Russia and Ukraine signed a landmark deal on Friday to reopen Ukrainian Black Sea ports for grain exports, raising hopes that an international food crisis aggravated by the Russian invasion can be eased.
The accord crowned two months of talks brokered by the UN and Turkey aimed at what UN Secretary General António Guterres called a “package” that would both restore Ukrainian grain exports while easing Russian grain and fertiliser shipments despite tough Western sanctions on Moscow.
Mr Guterres said the accord opens the way to significant volumes of commercial food exports from three key Ukrainian ports – Odesa, Chernomorsk and Yuzhny, and the UN would set up a coordination centre to monitor implementation of the deal.
The agreement signed today by Ukraine, the Russian Federation & Türkiye under UN auspices opens a path for commercial food exports from Ukraine in the Black Sea.
It will help avoid a food shortage catastrophe for millions worldwide.
It is a beacon of hope, possibility & relief.
— António Guterres (@Antónioguterres) July 22, 2022
Russia and Ukraine, both among the world’s top exporters of food, sent their defence and infrastructure ministers respectively to Istanbul for the signing ceremony, also attended by Mr Guterres and Turkish President Recep Tayyip Erdoğan.
A blockade of Ukrainian ports by Russia’s Black Sea fleet, trapping tens of millions of tonnes of grain in silos and stranding many ships, has worsened global supply chain bottlenecks and, along with sweeping Western sanctions, stoked galloping inflation in food and energy prices around the world.
Senior UN officials, briefing reporters on Friday, said the deal was expected to be fully operational in a few weeks.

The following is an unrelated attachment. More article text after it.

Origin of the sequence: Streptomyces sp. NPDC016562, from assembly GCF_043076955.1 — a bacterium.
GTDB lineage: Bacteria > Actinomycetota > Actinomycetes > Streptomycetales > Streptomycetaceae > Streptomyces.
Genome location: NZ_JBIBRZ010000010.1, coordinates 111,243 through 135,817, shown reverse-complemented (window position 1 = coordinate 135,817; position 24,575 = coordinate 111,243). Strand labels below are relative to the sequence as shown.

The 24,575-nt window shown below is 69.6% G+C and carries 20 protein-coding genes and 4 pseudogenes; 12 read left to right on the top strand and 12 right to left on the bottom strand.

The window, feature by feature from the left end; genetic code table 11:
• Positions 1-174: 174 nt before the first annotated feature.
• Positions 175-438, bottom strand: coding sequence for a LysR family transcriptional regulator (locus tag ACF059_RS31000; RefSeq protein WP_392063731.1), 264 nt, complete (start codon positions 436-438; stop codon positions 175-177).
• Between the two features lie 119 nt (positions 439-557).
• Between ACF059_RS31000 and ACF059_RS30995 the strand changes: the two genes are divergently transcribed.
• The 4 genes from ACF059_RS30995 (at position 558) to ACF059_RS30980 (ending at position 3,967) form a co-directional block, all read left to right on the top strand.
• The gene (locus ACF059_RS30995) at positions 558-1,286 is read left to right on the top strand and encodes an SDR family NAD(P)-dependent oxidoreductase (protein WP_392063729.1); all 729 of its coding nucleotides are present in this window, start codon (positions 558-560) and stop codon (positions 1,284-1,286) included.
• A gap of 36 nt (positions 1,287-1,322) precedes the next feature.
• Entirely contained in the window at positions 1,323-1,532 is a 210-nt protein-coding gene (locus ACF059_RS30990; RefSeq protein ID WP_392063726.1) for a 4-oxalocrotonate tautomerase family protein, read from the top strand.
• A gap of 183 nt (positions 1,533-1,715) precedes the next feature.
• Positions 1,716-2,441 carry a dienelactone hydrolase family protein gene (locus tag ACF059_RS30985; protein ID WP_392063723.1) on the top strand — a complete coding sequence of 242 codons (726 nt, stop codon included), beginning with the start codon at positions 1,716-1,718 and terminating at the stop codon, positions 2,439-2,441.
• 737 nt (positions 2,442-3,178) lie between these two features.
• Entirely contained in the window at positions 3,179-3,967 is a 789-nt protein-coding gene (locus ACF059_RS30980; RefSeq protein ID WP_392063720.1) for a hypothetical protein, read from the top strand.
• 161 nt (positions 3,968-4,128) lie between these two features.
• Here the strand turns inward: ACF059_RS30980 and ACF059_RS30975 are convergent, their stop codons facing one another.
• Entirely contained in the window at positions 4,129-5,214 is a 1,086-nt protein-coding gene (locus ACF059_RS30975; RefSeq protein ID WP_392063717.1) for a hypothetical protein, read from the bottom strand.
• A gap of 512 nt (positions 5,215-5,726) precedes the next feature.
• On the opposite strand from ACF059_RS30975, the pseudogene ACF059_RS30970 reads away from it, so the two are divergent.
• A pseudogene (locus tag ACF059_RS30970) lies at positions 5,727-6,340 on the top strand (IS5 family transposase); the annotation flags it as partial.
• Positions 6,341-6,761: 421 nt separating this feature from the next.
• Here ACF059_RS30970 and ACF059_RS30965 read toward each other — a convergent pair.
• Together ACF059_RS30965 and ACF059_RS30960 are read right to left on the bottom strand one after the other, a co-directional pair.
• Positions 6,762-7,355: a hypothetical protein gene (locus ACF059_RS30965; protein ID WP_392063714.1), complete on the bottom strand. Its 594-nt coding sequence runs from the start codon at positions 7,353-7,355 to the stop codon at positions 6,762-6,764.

Safe passage into and out of the ports would be guaranteed in what one official called a “de facto ceasefire” for the ships and facilities covered, they said, although the word “ceasefire” was not in the agreement text.
Though Ukraine has mined nearby offshore areas as part of its defences against Russia’s five-month-old invasion, Ukrainian pilots would guide ships along safe channels in its territorial waters, they said.
#Ukraine has agreed to partially de-mine its ports in the Black Sea, sources told @nytimes.
According to them, #Kyiv is ready to take this step as part of a deal to export #Ukrainian grain. pic.twitter.com/NCO4kEFx1C
— NEXTA (@nexta_tv) July 22, 2022
Monitored by a Joint Coordination Centre based in Istanbul, the ships would then transit the Black Sea to Turkey’s Bosphorus strait and proceed to world markets.
The deal will be valid for 120 days but renewable and would not be expected to be stopped any time soon.
The overall objective is to help avert famine among tens of millions of people in poorer nations by injecting more wheat, sunflower oil, fertiliser and other products into world markets including for humanitarian needs, partly at lower prices.
The US welcomed the deal and said it was focusing on holding Russia accountable for implementing it. Turkey, a NATO member that has good relations with Russia and Ukraine alike, controls the straits leading into the Black Sea and has acted as a mediator on the grain issue.
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